Teaching an old dog behaviour and content

Half way through this training course at Harborne Hall, near Bournville in Birmingham or, at least, deep enough in the heart of Birminghamshire to be only a bus ride from New Street. One course done and one more to go. Here’s what I have been learning…

The first course, which just finished, was basic teaching skills, something I have never really been taught, despite teaching for years at Leicester Poly/DMU and since then Imperial and Kings. The thing that stuck most clearly in my mind was the use of different types of questions to achieve different purposes in a classroom situation, and having names for types of question: open and closed questions, ‘pose, pause, pounce’ and so on. It was great doing my evening teaching practise — telling midwives and therapists about packets, clients and servers on the internet — and spotting myself going from open to closed in order to steer them towards what I had in mind. Now what I really need to work on is keeping my speech slow and measured when I am getting enthusiastic as we get near the key points.

At the end of the course there was a free afternoon when four of the five of us made a desperate bid for freedom and managed to get outisde the perimiter fence of the compound and into a muddy nature reserve at Saltpits. Very enjoyable after a week of 12-hour days at the institution. Even buying sugar-free gum at Safeways, to take away the taste of our school meals, was an enjoyable experience. What’s it going to be like when I have been living in the institution of Holy Rosary College for a few months?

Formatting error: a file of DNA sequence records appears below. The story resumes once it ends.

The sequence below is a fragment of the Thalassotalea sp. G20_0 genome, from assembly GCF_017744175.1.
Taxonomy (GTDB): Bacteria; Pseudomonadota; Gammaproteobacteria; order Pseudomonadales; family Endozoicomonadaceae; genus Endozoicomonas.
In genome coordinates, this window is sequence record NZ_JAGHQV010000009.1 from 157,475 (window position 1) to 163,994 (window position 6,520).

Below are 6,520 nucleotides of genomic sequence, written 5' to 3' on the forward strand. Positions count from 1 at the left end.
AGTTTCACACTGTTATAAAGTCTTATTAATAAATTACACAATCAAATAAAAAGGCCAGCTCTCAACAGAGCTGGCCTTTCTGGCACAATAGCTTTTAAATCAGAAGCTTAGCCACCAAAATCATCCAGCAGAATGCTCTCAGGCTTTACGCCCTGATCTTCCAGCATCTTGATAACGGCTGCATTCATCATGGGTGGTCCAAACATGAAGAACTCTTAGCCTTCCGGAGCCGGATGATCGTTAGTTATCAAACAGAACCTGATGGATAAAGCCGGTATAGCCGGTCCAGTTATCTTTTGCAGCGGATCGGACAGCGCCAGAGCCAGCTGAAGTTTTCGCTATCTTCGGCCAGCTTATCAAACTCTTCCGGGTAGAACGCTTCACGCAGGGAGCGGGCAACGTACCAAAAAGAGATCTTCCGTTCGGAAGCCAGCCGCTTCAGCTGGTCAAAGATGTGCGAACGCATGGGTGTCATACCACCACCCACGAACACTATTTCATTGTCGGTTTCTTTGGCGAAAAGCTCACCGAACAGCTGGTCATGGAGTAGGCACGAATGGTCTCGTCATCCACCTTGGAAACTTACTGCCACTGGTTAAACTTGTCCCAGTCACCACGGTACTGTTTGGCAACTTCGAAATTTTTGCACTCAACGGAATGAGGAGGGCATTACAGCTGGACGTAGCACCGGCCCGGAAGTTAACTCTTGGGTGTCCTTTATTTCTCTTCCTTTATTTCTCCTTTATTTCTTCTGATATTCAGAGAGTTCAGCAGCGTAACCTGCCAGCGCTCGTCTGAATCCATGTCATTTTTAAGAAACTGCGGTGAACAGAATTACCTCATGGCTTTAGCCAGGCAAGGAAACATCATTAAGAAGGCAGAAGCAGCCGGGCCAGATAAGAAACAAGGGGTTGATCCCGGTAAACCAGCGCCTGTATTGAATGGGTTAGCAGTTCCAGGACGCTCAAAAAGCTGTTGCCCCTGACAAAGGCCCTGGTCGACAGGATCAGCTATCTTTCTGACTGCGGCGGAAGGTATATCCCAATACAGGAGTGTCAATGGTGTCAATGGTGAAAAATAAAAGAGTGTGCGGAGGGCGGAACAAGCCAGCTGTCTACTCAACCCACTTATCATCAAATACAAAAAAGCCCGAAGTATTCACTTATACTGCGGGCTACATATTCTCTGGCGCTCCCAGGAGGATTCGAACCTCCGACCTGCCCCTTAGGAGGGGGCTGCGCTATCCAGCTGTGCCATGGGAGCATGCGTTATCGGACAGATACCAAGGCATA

The second one is about adapting teaching skills for use in the developing countries. Last night was the first session of this new course; we talked of our expectations and looked at photos and video footage of the type of schools and colleges we might end up in, and stated to identify the issues — availability of resources, different languages and culture, etc. — that we might have to deal with. Oh, and I almost forgot the “name the countries in Africa” test, which my team won but because my partner knew all of them. My own ignorance of the area I am about to live in for two years was brought, subtlely and powerfully, to my attention.


  1. Mark Says:

    The first session of the next day was one of the best so far: two lessons in speaking Twi delivered by the trainer who had been in Ghana for his placement. The first was delivered in an authoratative way, avoiding eye contact, with no exercises or visual aids, and all in Twi. The second was the opposite, putting into practise all the techniques we had been taught in the first course on teaching skills. Although we none of us understood the language in which the lesson was being delivered, we all managed to learn to respond to morning, noont and evening greetings in Twi in about 20 minutes. The most compelling demonstration of the effectiveness of those techniques. And, I must say, masterfully performed by Donald, our trainer.

  2. Lydia Says:

    I found this and I found all the stuff you wrote. Samuel Pepys has nothing on you. :hehe: I liked that smile a lot. It’s upside down and grinning. Looking forward to seeing you on Sunday and having a fun day relearning Immunology so I can teach it to the sixth form. I’d forgotten how cool Immunology is, it’s a bit like finding an old friend or a well loved teddy you thought you would never see again. Hugs and kisses L